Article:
The “itis” in “arthritis” means inflammation. Inflammation is the most basic problem in all arthritis, whether it is what we traditionally call “inflammatory arthritis,” like autoimmune rheumatoid arthritis, or the arthritis most associated with wear and tear on joints over time, osteoarthritis.
The traditional medical approach to these two kinds of joint inflammation is to use different medications, depending on the type or arthritis, to block the inflammation process. Although these can be successful in decreasing symptoms and can in some cases prevent further joint destruction, the medications don’t get at the root cause of why you developed the inflammation in the first place.
Functional medicine takes a deeper look at the causes of inflammation and gives you options for reversing the process where it starts: in the gut, in the mouth, from your food, and from the stress response. Traditionally, doctors almost never evaluate these areas when addressing joint pain, but fortunately functional medicine has the tools to do just that.
This is exactly why Dr. Blum, our Medical Director of Blum Center for Health, the medical center where I am a Functional Nurse Practitioner, is hosting the Healing Arthritis Challenge, a LIVE online 10-week arthritis gamechanger, designed to give you the exact same arthritis protocol we use with private patients — the exact food plan, our favorite, go-to supplements, the exact gut protocol and the exact lifestyle influencers — that you need to live a vibrant, pain-free life. Take a look, it’s closing soon! See it Now
What Your Gut and Mouth Have to Do with Arthritis
The mouth and the gut are two of the biggest reservoirs of beneficial bacteria in the body. These bacteria are vital to our health and we can’t live without them. Normally, the bacteria in the gut do many good things for us, like nourishing our gut lining to keep it healthy—but keep in mind that the health of these bacteria depends on things like eating plenty of fiber, avoiding sugar, having very little exposure to antibiotics, and having strong digestive power.
Gut bacteria can become a major source of inflammation, if the bacteria are not in balance, leading over time to a condition called leaky gut, or increased intestinal permeability. Leaky gut allows the bacteria, food particles and inflammation to seep out of the gut and spread throughout the body, especially to the joints, causing pain and inflammation. Research has borne out this connection: many people with arthritis will experience significant reduction or reversal of their joint pain and inflammation by rebalancing their gut flora with a program of food, antibacterial herbs, probiotics, and glutamine.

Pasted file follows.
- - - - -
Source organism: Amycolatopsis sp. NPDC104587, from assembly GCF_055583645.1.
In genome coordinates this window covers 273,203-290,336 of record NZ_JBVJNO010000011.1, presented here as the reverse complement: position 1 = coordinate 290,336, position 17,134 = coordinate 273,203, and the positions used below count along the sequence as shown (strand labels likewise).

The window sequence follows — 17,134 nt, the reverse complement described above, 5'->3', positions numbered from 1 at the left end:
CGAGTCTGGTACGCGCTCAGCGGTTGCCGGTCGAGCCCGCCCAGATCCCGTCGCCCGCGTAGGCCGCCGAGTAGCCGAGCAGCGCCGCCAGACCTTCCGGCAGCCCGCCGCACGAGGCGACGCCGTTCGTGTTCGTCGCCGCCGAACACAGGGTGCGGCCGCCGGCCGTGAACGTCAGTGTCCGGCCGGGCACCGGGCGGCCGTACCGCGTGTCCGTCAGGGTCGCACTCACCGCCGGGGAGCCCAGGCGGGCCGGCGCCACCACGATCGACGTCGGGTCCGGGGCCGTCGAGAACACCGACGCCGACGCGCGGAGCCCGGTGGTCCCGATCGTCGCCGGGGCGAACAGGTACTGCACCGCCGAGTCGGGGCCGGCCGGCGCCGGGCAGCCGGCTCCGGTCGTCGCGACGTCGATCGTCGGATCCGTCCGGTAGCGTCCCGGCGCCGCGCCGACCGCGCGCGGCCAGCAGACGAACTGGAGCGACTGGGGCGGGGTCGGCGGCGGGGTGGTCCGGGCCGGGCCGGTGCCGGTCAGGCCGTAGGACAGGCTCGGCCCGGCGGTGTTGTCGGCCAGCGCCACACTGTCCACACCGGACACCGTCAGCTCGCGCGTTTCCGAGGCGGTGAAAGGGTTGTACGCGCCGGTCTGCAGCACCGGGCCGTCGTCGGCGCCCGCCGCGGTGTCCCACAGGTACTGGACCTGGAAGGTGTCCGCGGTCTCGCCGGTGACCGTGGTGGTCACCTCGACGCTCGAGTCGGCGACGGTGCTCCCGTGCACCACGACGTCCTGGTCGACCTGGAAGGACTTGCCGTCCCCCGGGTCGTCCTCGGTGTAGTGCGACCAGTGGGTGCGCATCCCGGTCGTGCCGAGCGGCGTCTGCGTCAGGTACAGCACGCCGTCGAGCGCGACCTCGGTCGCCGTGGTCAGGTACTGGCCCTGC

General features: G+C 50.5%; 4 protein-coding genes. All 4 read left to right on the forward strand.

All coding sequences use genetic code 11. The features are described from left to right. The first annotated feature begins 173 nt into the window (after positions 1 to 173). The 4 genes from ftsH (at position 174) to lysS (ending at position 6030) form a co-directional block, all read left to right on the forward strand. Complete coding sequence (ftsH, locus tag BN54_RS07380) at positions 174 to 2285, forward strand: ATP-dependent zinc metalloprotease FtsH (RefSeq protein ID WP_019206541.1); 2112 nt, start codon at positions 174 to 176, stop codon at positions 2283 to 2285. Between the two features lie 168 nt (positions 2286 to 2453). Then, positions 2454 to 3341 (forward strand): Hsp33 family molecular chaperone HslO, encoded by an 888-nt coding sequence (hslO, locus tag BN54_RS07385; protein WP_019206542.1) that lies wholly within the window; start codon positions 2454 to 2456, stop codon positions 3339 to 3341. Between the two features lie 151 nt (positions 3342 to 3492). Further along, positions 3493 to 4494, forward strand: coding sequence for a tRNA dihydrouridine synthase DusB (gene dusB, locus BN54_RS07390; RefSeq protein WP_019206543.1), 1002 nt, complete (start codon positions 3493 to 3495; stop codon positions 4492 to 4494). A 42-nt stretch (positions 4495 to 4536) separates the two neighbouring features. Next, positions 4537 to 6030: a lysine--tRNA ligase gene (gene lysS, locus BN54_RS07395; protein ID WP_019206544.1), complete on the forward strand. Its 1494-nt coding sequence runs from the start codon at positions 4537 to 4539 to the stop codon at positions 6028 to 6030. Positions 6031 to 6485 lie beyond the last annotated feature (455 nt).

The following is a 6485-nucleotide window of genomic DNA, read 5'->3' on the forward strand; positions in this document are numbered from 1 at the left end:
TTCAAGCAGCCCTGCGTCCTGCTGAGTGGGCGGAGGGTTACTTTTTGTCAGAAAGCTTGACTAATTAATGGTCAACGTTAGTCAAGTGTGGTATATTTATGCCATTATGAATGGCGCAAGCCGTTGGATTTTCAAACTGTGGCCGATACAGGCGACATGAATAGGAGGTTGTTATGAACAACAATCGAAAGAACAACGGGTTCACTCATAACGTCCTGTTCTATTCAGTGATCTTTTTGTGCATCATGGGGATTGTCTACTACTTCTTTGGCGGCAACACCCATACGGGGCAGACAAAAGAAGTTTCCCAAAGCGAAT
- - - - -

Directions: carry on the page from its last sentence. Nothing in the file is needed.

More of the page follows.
In a similar way, the abundant bacteria in the mouth can create inflammation in the body in people with gingivitis or periodontal disease. The inflamed gums allow the inflammation generated by the bacteria to enter the body and cause system-wide inflammation. One of the most important things you can do to prevent this trigger for joint pain, in addition to eating a diet low in sugar and high in vegetables, is to floss every day and have your teeth cleaned regularly. Studies have shown—and it is our experience at Blum Center—that for a certain percentage of people with inflammatory arthritis, reversing their periodontal disease also reversed or reduced their joint disease.
The Food You Eat & Arthritis
At Blum Center, we have any number of patients with both osteoarthritis and inflammatory arthritis who have done an elimination diet and found out that by eliminating foods such as gluten and dairy, their joint pain got much better. When they reintroduce these foods, they get a flare of pain. Most of the time, their rheumatologist will tell them that eliminating foods will not help arthritis, but we see the benefits every day and medical research supports the association as well.
And, Yes, Stress is a Major Arthritis Trigger
And then there’s stress! We so often leave it for last, I think because we find it so challenging to figure out what to do about it. When stress comes into the body, it can make a significant impact on our biochemistry by changing hormone balance, energy production, and digestive power. Many of these biochemical changes lead to some form of inflammation and patients’ experiences as well as our own show us that a flare of symptoms often follows a stressful time. Doing practices like meditation, listening to beautiful music, restorative yoga, a walk in nature can shift this inflammatory biochemistry even when you may not be able to eliminate the life events that are triggering a stress response. Ten minutes of focused breathing or meditation can make a world of difference as well as a difference in our world!
Meet Elizabeth: In her dual role as our Functional Medicine Nurse Practitioner and a teacher in our Mind.Body.Spirit programs at Blum Center for Health, Elizabeth Greig, MSN, FNP, helps treat and heal patients with complex chronic health conditions. Whether she’s treating a medical condition or leading a class in meditation, Elizabeth helps people understand that when it comes to healing, it’s more about nourishing life, than it is about battling illness. Learn more about Elizabeth’s practice.